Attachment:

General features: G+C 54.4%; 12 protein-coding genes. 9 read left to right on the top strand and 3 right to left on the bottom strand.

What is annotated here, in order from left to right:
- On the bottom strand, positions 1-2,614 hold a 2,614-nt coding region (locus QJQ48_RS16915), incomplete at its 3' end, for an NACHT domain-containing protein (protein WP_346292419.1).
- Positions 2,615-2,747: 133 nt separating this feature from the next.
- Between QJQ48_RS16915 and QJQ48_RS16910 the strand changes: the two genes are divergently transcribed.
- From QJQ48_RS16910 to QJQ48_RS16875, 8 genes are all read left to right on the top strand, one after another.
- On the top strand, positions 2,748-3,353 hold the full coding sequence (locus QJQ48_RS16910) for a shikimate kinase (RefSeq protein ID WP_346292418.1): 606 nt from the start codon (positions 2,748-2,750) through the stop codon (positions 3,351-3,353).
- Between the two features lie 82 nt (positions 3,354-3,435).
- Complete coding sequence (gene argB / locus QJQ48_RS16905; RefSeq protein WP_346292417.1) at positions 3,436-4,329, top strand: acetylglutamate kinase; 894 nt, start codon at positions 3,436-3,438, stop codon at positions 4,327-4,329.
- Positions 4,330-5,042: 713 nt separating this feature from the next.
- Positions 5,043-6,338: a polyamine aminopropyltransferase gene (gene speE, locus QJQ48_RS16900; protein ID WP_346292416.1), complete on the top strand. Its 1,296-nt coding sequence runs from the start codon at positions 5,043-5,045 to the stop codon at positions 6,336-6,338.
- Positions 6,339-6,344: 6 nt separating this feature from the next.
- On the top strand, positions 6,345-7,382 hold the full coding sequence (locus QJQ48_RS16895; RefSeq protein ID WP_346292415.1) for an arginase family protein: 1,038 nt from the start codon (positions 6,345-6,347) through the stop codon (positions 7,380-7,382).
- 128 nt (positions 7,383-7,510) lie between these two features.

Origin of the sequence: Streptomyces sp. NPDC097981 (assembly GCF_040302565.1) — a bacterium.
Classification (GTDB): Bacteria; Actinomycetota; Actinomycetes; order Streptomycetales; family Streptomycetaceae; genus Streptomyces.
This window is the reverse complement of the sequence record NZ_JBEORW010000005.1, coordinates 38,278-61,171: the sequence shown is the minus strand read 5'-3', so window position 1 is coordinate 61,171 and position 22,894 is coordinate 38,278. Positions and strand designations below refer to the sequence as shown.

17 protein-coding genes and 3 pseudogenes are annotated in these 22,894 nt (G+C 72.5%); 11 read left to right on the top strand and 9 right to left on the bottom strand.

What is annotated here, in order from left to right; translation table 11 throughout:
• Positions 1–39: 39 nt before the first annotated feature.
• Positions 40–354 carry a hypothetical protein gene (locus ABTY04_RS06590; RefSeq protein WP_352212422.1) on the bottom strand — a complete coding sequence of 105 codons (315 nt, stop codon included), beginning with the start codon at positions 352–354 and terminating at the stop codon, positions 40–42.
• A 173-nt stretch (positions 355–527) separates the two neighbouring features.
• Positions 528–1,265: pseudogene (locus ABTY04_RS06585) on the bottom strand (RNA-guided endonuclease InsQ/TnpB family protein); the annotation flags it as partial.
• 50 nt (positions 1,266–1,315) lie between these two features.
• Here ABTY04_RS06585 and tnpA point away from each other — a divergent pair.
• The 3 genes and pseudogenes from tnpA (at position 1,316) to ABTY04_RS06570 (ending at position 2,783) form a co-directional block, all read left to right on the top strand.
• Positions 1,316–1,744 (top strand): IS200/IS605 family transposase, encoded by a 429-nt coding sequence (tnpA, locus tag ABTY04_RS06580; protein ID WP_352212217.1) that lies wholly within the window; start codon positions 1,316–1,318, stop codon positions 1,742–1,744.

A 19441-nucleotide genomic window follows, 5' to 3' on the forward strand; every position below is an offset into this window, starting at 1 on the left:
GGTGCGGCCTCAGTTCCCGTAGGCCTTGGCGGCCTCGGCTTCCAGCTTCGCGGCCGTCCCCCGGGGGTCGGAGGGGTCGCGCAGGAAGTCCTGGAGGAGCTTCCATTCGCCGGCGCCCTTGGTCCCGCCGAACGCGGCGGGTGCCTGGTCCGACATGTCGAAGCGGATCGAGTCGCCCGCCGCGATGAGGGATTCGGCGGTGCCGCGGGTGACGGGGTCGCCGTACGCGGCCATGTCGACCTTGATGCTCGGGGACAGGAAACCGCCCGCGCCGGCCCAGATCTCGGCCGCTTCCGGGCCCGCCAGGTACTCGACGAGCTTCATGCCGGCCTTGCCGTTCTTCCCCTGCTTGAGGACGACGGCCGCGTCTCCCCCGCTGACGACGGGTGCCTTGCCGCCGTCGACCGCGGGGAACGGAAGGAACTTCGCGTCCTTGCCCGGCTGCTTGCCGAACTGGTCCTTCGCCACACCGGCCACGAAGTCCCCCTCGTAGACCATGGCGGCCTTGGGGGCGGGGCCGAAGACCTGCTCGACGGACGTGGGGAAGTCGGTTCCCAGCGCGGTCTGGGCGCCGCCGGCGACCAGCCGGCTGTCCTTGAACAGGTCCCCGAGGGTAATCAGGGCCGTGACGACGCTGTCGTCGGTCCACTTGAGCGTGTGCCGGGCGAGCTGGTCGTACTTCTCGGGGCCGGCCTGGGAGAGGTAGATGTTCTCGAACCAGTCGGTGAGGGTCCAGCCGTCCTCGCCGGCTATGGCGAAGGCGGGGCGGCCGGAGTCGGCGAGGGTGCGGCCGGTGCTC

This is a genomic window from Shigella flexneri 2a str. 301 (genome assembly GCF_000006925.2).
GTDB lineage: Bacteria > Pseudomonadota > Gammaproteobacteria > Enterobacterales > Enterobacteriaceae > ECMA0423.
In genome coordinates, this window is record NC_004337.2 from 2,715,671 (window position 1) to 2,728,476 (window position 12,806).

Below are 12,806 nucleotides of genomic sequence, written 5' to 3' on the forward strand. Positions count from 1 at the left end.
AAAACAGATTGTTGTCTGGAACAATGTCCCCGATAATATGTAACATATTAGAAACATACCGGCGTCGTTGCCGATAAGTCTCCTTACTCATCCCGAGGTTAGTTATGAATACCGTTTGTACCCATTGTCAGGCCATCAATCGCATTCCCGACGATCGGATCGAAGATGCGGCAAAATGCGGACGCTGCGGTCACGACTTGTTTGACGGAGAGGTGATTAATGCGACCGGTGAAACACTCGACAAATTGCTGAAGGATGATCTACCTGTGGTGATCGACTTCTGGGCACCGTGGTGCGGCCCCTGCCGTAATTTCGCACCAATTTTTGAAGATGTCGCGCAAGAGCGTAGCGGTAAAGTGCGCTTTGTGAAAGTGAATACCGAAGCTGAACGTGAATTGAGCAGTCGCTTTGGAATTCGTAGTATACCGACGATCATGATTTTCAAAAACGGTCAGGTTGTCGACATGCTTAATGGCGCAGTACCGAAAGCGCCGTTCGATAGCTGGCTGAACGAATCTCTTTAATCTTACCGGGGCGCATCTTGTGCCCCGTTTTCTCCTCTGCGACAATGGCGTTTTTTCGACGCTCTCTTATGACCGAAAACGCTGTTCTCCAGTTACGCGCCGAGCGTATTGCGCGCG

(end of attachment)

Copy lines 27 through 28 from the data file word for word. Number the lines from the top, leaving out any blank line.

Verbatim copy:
• Positions 1,316–1,744 (top strand): IS200/IS605 family transposase, encoded by a 429-nt coding sequence (tnpA, locus tag ABTY04_RS06580; protein ID WP_352212217.1) that lies wholly within the window; start codon positions 1,316–1,318, stop codon positions 1,742–1,744.

A 19441-nucleotide genomic window follows, 5' to 3' on the forward strand; every position below is an offset into this window, starting at 1 on the left: